Coming political and economic headwinds
Whatever else may have fundamentally changed in life because of time and technology, it remains an immutable fact that everything — and everyone — slows down during the summer.
The general pace of business may reflect this annual period of drift, but that doesn’t mean you can relax entirely this summer. There are several simmering issues poised to flare as soon as the weather turns a bit crisper.
Tricks of trade:
After four years, free trade negotiations (aka the Comprehensive Economic and Trade Agreement or CETA) between Canada and the European Union aren’t likely to bear fruit again this summer — despite repeated threats and random criticism from EU officials.
The EU has threatened that momentum will be lost when all of Europe goes to the beach in August (just the sort of dynamic folks you want to do business with).
They have also threatened that the start of free trade negotiations between the EU and the U.S. would shove the Canadian agenda to a back burner. But that’s before revelations that the U.S. is spying on EU officials, including those at the EU office at the United Nations. Not surprisingly, the completely lack of American contrition has added an unpleasant edge to the nascent process.
For both Canada and the U.S., the biggest hurdle with the EU negotiations is agreement on agricultural trade and duties. Canadian cattle farmers, for example, are chafing at the extra costs they’d incur if they had to convert production to the hormone- and antibiotic-free beef demanded by the EU.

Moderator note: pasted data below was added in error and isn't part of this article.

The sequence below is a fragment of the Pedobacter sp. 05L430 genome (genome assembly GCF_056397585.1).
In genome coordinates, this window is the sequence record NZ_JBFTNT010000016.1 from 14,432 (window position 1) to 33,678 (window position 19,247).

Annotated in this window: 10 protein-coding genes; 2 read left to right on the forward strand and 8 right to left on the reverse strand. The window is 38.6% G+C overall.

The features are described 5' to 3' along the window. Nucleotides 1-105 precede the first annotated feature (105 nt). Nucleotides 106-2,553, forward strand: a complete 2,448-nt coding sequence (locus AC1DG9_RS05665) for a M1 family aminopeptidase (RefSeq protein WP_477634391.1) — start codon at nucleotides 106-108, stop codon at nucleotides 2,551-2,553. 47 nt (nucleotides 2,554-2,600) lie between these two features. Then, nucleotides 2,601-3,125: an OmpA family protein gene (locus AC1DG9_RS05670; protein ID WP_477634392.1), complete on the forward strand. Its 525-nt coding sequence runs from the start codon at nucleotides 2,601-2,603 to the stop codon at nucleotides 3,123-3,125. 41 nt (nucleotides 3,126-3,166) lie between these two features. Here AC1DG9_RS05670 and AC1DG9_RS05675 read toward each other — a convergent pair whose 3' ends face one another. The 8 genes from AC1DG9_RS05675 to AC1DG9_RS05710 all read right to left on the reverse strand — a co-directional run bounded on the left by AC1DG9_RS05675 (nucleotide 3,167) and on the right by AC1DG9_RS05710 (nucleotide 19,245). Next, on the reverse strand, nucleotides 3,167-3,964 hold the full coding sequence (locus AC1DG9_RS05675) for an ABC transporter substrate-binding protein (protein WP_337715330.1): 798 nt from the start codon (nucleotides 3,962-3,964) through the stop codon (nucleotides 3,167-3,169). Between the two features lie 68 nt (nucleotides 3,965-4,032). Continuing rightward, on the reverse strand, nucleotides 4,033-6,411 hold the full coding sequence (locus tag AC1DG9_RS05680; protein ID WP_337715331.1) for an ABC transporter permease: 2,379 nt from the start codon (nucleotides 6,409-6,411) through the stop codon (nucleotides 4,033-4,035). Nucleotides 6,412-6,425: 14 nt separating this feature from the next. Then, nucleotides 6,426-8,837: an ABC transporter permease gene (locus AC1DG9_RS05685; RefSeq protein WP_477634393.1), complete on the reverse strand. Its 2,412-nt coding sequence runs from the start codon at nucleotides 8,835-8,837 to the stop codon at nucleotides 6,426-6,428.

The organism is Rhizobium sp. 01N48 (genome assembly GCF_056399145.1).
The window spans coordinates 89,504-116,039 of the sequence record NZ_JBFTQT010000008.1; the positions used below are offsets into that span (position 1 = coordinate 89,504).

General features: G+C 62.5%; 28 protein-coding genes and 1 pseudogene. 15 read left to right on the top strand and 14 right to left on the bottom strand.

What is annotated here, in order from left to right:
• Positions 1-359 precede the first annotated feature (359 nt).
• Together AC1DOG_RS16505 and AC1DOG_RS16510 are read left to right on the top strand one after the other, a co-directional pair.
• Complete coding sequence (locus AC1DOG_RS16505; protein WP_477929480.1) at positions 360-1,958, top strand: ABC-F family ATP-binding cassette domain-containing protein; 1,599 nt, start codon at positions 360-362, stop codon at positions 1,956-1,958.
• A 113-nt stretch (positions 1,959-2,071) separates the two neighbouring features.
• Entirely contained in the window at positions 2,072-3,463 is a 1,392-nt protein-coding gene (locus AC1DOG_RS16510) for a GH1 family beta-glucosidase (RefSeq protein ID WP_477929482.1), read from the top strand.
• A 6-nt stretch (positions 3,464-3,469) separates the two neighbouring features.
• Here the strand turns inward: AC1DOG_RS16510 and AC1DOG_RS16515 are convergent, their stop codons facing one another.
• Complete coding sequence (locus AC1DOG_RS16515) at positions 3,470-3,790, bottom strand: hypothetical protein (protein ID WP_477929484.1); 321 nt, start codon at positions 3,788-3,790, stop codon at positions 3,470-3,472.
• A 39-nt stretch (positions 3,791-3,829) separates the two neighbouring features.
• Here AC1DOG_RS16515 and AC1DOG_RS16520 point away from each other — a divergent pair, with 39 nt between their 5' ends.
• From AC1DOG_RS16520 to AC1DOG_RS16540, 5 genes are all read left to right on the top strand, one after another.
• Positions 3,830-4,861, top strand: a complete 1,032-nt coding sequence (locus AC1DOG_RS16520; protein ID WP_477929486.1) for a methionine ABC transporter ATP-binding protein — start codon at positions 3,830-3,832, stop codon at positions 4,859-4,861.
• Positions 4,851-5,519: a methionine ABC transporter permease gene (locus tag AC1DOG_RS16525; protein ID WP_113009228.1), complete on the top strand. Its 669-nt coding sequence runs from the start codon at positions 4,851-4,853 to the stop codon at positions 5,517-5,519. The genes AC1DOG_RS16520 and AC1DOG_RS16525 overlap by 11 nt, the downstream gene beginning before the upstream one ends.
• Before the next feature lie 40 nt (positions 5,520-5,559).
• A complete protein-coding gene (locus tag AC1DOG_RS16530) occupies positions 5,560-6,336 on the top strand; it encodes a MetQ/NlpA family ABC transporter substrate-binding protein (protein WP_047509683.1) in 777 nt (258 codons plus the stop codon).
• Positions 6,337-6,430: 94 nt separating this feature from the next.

Cheese is also a sticky issue.
Although the U.S. State Department suggested back in March that a decision on the Keystone XL pipeline could be made by this summer, that just ain’t going to happen. The Department received over a million comments in the environmental review approval phase alone.
That said, the recent political upheaval in Egypt and the ongoing turmoil in Syria have cast a new light on the proposed construction of the controversial pipeline between northern Alberta and the U.S. Gulf coast.
Oil prices have climbed because of the risk of supply disruption from the Middle East — a development that’s particularly unwelcome as the U.S. economy sputters back to life.
By year-end, the Obama administration is generally expected to make a decision on whether or not to allow the highly controversial project to proceed. And Canada’s argument that it’s the most politically stable source of oil in the world is suddenly a whole lot more compelling politically and practically — especially for a country sensitive to energy security issues.
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